Since 2008, the Department of Defense took different steps to curb rising drug costs in the Tricare program, but the Coalition for Common Sense in Government Procurement - a trade group that represents drugmakers, including GlaxoSmithKline (GSK) and Pfizer (PFE), and other companies that contract with the federal government - filed a lawsuit challenging the DoD efforts.
Here is the background: Looking to lower drug costs, Congress enacted section 703 of the National Defense Authorization Act in 2008, which subjects all prescriptions purchased at retail pharmacies by service members to the same price caps as drugs purchased by the DoD. The DoD also issued a regulation requiring drugmakers to refund to the federal government the difference between the retail price and the price cap, the ruling explains.
Why? Since 1992, a federal law requires the DoD and drugmakers to have written agreements that mandate a “federal ceiling price," which amounts to a discount of at least 24 percent from the retail price. But over the past decade, the DoD tried to close a gap in price between what was purchased by the DoD and by TRICARE beneficiaries at retail pharmacies.
But in fiscal year 2007, a voluntary rebate program recouped only $28 million. At the same time, Tricare costs soared. A Government Accountability Office report found that DoD drug spending "more than tripled from $1.6 billion in fiscal year 2000 to $6.2 billion in fiscal year 2006. Retail pharmacy spending rose from $455 million to $3.9 billion and grew from 29 percent of overall drug spending to 63 percent,” according to the court ruling.
And so, the DOD issued a rule in March 2009 that directs drugmakers to refund the difference between the federal ceiling price and the retail price for all prescriptions filled at retail pharmacies participating in the Tricare network. The DoD also created a voluntary rebate program in which drugmakers would give refunds for drugs purchased at retail pharmacies in exchange for increasing the odds of formulary placement.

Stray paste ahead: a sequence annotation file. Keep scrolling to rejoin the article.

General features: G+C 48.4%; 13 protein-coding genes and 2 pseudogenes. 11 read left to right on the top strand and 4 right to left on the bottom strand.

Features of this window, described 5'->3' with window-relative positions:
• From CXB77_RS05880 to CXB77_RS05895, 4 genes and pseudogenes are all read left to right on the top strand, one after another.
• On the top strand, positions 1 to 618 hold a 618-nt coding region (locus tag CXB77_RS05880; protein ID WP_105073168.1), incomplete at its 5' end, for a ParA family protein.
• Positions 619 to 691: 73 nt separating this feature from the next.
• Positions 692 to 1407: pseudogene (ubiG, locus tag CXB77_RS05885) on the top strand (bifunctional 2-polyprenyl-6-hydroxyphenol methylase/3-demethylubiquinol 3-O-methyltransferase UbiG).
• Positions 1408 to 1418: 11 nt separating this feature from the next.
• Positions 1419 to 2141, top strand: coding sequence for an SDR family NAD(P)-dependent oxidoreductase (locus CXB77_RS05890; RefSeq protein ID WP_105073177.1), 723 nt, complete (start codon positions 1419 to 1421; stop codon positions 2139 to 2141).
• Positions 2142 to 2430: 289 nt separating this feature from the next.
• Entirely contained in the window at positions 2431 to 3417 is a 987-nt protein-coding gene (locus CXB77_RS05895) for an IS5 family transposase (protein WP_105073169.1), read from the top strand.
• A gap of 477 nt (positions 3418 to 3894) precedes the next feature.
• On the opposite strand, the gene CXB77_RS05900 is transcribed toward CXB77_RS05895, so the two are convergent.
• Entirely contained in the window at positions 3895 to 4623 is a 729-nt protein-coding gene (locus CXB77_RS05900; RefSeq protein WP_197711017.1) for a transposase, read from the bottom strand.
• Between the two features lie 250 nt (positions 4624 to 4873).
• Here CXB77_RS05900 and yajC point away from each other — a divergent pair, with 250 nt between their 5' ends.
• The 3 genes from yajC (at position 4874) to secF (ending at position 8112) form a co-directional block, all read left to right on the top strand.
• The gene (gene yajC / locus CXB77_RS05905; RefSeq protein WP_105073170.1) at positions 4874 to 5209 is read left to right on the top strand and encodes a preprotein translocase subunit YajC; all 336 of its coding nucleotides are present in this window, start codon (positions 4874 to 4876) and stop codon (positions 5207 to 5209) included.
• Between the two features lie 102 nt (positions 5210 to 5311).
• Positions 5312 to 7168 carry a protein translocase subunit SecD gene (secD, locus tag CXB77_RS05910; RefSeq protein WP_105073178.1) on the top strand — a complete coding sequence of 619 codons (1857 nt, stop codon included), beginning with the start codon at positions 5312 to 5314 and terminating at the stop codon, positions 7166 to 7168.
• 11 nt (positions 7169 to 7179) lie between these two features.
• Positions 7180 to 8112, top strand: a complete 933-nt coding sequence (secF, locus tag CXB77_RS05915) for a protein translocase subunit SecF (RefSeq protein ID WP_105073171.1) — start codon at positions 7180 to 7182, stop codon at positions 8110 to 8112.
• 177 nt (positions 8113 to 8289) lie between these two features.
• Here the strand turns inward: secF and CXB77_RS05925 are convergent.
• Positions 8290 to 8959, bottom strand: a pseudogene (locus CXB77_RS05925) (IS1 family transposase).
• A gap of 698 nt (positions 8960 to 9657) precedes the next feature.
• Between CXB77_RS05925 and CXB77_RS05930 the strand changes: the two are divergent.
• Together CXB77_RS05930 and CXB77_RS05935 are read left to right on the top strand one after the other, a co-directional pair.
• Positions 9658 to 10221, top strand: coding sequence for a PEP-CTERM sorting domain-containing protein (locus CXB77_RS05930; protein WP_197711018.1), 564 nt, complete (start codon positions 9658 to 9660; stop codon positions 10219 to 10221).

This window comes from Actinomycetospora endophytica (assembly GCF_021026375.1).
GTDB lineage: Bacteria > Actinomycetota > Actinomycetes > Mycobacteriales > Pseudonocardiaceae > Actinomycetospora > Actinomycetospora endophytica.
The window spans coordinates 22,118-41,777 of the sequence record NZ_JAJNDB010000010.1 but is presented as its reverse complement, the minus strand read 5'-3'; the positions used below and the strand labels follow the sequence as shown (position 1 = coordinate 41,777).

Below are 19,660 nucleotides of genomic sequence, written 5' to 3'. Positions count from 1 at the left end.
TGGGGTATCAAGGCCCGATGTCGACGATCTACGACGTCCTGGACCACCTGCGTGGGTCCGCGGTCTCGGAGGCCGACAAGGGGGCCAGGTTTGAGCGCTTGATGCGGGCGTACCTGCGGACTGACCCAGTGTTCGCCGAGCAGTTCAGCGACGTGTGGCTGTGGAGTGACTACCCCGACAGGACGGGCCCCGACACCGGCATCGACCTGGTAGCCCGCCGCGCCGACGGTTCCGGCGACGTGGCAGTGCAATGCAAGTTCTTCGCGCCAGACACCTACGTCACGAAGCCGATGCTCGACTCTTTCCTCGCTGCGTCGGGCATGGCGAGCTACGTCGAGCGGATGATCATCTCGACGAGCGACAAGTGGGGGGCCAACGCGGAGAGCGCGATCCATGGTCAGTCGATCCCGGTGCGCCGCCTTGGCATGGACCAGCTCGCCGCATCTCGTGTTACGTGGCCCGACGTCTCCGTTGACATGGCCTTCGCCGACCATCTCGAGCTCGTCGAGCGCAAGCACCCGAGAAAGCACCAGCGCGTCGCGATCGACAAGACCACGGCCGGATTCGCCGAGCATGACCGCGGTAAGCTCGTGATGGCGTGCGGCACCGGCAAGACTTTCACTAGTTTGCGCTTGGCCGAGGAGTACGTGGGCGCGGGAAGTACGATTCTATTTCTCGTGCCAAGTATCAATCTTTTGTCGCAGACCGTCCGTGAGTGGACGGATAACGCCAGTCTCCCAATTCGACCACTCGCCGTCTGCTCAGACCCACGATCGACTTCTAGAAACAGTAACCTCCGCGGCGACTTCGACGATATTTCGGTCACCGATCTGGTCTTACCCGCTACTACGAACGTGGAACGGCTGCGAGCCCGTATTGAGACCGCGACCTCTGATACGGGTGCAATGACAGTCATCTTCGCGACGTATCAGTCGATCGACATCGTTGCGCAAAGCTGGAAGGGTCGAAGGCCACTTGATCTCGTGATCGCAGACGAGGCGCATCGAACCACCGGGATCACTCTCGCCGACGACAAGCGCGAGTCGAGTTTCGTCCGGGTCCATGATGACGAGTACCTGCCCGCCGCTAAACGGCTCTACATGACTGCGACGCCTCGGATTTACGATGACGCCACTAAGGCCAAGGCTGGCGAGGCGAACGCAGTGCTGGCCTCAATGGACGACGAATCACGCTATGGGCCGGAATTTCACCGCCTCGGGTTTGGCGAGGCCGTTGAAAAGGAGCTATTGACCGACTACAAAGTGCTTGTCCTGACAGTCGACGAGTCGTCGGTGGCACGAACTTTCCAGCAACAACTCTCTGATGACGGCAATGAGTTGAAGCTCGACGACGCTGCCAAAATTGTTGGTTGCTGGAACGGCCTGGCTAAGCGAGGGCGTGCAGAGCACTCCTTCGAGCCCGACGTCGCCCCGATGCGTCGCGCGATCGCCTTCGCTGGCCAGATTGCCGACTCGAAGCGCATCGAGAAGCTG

The coalition argued that the DoD should not impose price caps without obtaining voluntary written agreements required in the procurement process and impermissibly imposed retroactive rebate liability on drugmakers. And these became the two questions that had to be answered by the United States Court of Appeals for the District of Columbia Circuit.
The court overturned an earlier decision by explaining that "the rule imposes involuntary price caps 'to the extent necessary' to guarantee compliance with “pricing standards” (mandated by law). Moreover, the rule furthers Congress’s primary goal of ensuring price parity across Tricare’s three points of service. And finally, the rule capitalizes on the logistical convenience of imposing refund liability on manufacturers rather than lowering retail prices or seeking refunds from downstream actors" (Here is the ruling). The upshot? The DoD can seek refunds for prescriptions after January 28, 2008, and the only option available to drugmakers that do not want to pay refunds going forward is to opt-out of the Tricare program. In other words, the pharmaceutical industry should start making plans to take care of any unpaid bills.
We asked the Coalition for a response and will update you accordingly.